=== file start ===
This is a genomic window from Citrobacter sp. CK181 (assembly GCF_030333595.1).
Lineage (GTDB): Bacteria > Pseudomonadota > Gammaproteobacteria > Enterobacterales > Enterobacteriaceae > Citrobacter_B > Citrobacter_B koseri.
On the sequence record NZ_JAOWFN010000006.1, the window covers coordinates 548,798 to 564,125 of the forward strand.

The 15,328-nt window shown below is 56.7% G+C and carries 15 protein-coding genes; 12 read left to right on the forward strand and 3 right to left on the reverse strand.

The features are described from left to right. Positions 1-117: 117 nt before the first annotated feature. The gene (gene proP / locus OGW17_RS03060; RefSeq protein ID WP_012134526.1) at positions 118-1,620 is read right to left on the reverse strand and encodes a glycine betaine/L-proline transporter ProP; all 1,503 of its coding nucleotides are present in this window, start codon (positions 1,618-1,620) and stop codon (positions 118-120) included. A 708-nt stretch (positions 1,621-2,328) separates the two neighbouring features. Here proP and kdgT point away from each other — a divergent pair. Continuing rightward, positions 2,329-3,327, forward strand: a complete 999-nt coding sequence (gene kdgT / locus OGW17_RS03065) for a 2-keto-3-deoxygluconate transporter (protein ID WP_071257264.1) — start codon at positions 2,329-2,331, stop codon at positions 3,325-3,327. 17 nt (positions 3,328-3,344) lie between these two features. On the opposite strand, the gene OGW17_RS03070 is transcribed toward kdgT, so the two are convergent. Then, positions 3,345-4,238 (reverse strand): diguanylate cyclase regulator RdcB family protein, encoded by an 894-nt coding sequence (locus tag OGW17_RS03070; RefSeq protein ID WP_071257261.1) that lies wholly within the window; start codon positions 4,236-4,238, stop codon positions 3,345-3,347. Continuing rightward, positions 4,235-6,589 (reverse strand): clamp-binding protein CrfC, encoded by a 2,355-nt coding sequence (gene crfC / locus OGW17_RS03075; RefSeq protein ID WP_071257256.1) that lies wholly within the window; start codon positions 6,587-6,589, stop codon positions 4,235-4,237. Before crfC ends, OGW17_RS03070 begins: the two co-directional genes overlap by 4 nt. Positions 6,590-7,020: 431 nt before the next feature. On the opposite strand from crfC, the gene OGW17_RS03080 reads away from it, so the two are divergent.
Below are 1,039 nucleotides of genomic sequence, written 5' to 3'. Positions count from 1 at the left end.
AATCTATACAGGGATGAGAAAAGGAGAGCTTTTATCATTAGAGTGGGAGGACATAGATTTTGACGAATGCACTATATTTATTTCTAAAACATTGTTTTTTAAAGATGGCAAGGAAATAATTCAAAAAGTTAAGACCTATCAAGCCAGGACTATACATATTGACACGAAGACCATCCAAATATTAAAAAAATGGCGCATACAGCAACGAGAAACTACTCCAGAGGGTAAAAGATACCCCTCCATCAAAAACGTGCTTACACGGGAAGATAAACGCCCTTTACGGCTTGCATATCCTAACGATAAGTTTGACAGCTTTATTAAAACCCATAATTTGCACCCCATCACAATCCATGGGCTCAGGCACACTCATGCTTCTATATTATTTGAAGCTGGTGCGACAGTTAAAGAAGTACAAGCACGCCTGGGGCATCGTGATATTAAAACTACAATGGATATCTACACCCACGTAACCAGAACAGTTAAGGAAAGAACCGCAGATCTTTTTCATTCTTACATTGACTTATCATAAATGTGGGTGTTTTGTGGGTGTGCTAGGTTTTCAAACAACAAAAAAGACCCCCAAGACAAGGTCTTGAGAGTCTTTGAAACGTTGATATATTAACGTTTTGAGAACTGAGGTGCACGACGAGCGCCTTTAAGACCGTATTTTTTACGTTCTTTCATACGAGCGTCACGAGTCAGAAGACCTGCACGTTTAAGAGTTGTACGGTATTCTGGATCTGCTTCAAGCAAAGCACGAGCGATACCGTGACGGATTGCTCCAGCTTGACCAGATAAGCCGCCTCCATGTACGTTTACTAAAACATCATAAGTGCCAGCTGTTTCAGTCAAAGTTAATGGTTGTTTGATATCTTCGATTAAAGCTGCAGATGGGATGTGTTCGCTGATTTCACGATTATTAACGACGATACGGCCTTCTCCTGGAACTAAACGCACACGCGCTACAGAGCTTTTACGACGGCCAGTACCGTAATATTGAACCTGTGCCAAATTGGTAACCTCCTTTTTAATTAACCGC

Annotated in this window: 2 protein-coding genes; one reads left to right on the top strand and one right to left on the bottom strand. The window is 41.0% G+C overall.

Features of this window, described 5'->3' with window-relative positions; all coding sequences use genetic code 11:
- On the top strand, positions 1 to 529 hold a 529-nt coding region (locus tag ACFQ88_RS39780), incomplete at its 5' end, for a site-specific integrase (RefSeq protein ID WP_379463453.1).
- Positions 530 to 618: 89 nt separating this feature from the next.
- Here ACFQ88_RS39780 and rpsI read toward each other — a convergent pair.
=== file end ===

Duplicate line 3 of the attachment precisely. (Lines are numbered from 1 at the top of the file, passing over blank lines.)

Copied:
On the sequence record NZ_JAOWFN010000006.1, the window covers coordinates 548,798 to 564,125 of the forward strand.